The Rebels added to their lead with a four-spot in the fifth, including three by way of the home run. Allen pulled a two-run home run to left, his fifth home run of the season, and Orvis followed two batters later with a monstrous solo shot to right-center to extend the lead to 8-0.

"I got that one pretty good," said Orvis of his home run. "That one felt really good. It was one of those where you hit and watch it. That one felt really good off the bat." 

With those two home runs, Ole Miss has 24 home runs through 34 games, which eclipses last season's mark of 23 in 62 games. Both Allen and Orvis have been a big part of the power surge. 

After hitting .231 with four home runs and 23 RBI last season, Allen is hitting .348 with five home runs and 37 RBI, which ranks second in the SEC, behind only Kentucky's A.J. Reed. 

Orvis, who extended his hit streak to a team-leading eight games, is hitting .322 with a team-high seven home runs and 24 RBI after hitting .237 with three home runs and 21 RBI last season. 

"It's everything," said Orvis of the home run total. "Coach (Ben) Fleming made us a lot stronger and a lot tougher, but a lot guys have matured. A lot of guys have a much better approach at the plate. For me, I'm going up there with an approach and not just swinging at anything. A lot of guys have bought into what Coach (Cliff) Godwin has been preaching, and it's been working for a lot of people."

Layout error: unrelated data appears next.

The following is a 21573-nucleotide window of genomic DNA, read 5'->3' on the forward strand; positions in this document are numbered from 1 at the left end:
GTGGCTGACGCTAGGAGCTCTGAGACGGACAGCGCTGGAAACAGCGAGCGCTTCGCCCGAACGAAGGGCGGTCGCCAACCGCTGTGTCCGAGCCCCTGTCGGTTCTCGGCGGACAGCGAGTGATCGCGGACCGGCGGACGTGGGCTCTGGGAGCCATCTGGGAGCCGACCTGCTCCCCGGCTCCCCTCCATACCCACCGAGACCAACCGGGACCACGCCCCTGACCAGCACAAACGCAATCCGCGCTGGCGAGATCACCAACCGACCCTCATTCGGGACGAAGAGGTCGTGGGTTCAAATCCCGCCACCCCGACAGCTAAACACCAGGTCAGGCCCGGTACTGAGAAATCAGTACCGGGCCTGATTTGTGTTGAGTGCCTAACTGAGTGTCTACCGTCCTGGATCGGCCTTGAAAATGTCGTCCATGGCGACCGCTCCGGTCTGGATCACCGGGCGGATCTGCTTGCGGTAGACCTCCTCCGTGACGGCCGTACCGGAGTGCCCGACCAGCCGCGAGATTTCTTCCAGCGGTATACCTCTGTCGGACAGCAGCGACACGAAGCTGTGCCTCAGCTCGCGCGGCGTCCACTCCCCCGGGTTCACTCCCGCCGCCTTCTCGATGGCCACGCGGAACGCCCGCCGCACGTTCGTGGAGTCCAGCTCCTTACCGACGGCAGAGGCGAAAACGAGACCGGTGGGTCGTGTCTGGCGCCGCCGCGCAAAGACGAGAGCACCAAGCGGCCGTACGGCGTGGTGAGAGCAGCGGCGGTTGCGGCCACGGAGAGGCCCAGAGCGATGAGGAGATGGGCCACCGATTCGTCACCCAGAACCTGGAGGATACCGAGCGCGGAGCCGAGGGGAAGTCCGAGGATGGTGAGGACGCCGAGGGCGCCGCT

"I don't know if anybody knows the secret formula," Bianco said. "One of the things that wasn't mentioned a lot going into the year is guys like (Austin) Anderson, Orvis, Allen and (Auston) Bousfield are guys who have been here three and four years. Even though much is said and should be said about the recruiting class that is here and how talented some of these young guys are, there are some older guys who are having really good years and have had good years. Everyone's putting it together."


 

Chadwick's Top Moments: No. 13

02sectrophy.jpgWe begin this week with No. 13 and entering the 2002 season for the Ole Miss tennis team.  The Southeastern Conference implemented a new setup, dividing the conference into two divisions - SEC East and SEC West.  This moment highlights the beginning of a long and impressive streak for head coach Billy Chadwick and the Ole Miss tennis program.

In 2002, the Rebels won the first ever SEC Western Division Championship.  Ole Miss finished the regular season with an 8-3 conference record and a perfect 5-0 against SEC West opponents.  This would be good enough for second place overall in the notoriously nationally dominant Southeastern Conference.  The Rebels would capture the conference's first ever SEC West championship by dominating in-state rival Mississippi State 5-1 in Oxford for the final regular season match.